Our base case assumption is 30% of projects presold by liquidity-stretched developers are subject to delivery risk. We expect this will mainly impact new mortgages issued after 2020, which was c.Rmb 8.77tr, or 23% of c.Rmb 38.8tr of outstanding mortgage balance as of the end of 1Q22. The mortgage
value subject to delivery risk would be c.Rmb 1.1tr or 2.9% of existing mortgages.
Please note that this is a just a rough estimate on the banking system’s overall exposure and we have not
considered the major banks’ preference and exposure to Tier 1/2 cities and quality property developers. This also ignores that the government could step in to ensure delivery, which is a scenario overlooked by many investors.
Will government step in?
Highly likely the government will step in.
In fact, we should not look at the worst-case scenario without considering that the government could step in to ensure delivery. The key request from home buyers is the delivery of their flats. Threats of suspension of monetary payment is just a way of being heard. Banks and home buyers have the same goal on this. The China Banking and Insurance Regulatory Commission (CBIRC) has already emphasized that it will guide financial institutions to work together with the government to solve the problem and “ensure delivery” as the first priority.
We expect the government to step in to solve this problem, as it may affect >Rmb 3tr of residential sales value and c.4m families. The government will have to stabilize the situation before things this builds up to an uncontrollable scale. Stabilizing such events has always been a priority of the Chinese government. The village banks’ scandal in Henan was brought under control by the government’s announcement that affected individuals will be repaid.
Expect Rmb 1.1tr to contain delivery risk.
According to DBS property team’s analysis (link), in the base case scenario (30% of project presold by liquidity strapped developers are subject to delivery risk and 30% of construction costs have been settled upfront), the monetary support required may amount to Rmb 1.1tr. Considering that the fiscal income in
5M22 was Rmb 8.67tr, government can afford this amount, especially when 1) the amount is likely to be spread over a few years; and 2) there are other parties like banks and developers to share the costs.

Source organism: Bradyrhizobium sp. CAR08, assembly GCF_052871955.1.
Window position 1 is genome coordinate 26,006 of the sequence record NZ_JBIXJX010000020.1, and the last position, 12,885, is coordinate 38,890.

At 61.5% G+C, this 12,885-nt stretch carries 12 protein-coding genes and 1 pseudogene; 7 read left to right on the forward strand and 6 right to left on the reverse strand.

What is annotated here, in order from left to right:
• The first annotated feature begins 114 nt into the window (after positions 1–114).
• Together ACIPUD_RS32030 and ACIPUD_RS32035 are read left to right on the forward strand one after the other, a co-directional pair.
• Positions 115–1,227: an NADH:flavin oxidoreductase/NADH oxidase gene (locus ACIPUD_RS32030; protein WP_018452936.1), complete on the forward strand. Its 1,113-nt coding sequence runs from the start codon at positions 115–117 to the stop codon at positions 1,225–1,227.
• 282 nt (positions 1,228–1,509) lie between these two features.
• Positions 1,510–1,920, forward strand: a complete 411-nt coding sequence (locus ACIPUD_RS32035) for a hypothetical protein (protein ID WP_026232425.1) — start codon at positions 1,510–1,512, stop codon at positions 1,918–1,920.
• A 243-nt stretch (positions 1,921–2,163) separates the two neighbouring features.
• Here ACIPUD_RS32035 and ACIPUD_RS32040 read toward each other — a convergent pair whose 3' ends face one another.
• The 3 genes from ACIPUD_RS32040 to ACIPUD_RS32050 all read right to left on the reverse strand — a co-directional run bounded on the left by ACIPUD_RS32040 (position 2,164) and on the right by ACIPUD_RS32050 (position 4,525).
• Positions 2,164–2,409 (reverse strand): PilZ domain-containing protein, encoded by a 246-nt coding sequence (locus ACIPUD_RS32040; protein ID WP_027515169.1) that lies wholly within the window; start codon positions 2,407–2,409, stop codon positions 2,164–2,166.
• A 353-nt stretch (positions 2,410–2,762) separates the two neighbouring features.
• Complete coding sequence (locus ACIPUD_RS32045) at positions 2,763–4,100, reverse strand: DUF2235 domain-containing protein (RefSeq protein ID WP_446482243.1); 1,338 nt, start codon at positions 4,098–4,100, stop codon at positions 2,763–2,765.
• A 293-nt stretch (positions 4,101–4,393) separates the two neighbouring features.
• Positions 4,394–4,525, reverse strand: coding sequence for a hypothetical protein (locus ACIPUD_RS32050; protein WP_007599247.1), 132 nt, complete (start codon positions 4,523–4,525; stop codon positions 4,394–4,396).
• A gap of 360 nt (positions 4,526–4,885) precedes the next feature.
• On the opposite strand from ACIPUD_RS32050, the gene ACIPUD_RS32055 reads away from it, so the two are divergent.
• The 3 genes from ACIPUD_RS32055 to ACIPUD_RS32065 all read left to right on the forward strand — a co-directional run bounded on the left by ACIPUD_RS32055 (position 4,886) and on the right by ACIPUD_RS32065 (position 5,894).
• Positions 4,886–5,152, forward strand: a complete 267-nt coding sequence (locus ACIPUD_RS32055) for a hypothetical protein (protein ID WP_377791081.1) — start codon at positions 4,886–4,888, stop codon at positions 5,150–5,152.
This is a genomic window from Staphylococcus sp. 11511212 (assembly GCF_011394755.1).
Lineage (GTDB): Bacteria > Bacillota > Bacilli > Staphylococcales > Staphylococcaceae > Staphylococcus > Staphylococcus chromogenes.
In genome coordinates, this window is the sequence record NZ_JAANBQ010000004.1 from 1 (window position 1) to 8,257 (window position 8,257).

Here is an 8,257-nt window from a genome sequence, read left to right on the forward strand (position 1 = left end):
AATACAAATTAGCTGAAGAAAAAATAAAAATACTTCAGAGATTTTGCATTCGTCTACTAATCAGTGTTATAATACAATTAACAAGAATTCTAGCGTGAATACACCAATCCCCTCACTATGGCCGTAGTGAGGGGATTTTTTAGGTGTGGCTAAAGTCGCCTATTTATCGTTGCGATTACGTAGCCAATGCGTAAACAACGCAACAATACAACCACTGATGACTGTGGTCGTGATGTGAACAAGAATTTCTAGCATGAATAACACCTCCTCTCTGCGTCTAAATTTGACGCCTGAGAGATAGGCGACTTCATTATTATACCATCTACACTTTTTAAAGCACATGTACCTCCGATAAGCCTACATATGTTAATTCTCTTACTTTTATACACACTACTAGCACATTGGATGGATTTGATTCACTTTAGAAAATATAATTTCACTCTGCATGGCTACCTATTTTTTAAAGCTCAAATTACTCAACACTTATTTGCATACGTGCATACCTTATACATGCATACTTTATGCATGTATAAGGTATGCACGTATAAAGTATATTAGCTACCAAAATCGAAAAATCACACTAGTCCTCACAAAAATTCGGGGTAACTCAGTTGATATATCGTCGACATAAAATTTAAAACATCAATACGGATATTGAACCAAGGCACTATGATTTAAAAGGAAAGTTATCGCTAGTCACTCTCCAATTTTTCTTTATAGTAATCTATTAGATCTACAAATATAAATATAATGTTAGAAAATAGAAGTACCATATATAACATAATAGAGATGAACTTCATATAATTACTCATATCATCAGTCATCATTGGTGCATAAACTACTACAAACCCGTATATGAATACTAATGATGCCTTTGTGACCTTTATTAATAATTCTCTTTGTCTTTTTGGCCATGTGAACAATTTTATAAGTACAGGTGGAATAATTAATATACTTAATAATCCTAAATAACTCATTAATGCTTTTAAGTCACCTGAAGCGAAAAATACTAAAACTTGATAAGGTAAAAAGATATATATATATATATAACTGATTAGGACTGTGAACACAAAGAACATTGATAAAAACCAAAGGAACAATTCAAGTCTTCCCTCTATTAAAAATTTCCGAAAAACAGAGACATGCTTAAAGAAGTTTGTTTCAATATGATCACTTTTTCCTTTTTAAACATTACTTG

What are the likely impacts on banks?
Base case scenario assumption: Government intervenes, banks take 30% of monetary support, spread over 3 years.
Our base case scenario analysis for banks (Fig 5) assumes the government steps in to ensure delivery of units. The overall costs are similar – either the banks suffer a Rmb 1.1tr mortgage impact or there is Rmb 1.1tr in monetary support from the government or other related parties to help with the delivery of units. Obviously the latter helps to stabilize the impact on society as the burden will be borne by the government.
If Rmb 1.1tr of monetary support is required, we don’t expect the banks to be fully responsible, as this may lead to more developers hopeful of banks coming to their rescue in the future. However, given that the affected developers are already running out of cash, it may be hard for them to take responsibility to deliver the housing units. The CBIRC has also mentioned that they will provide guidance for the problem to be solved in a more “marketization” way. If banks have to digest all the cost by themselves, they are unlikely to be willing to do so as a market player and may even choose to bear this as NPL as it is a similar amount.
Our base case assumption would be banks to take 30% of the monetary support required. Banks should be willing to take this if required by the government, as otherwise they may face Rmb 1.1tr of risky mortgages. As we expect the monetary support to be spread out over a few years, we have taken 3 years in our base case assumption, given that home buyers would be willing to wait if their flat can be delivered.
Expect 4-5% net profit impact in FY22-24F in our base case on unchanged provision coverage ratio.
In our base case scenario, banks will take 30% of the monetary support required of Rmb 1.1tr and spread this over 3 years. This implies more costs of Rmb 111bn per year. Meanwhile, we do not expect NPLs to be significantly affected in this scenario if flat delivery is largely guaranteed. In this case, we estimate 4-5% negative impact on banks’ earnings each year in FY22-24F (Fig 6). The CET 1 ratio would be largely unaffected.
No earnings impact if buffer from provisions is factored in.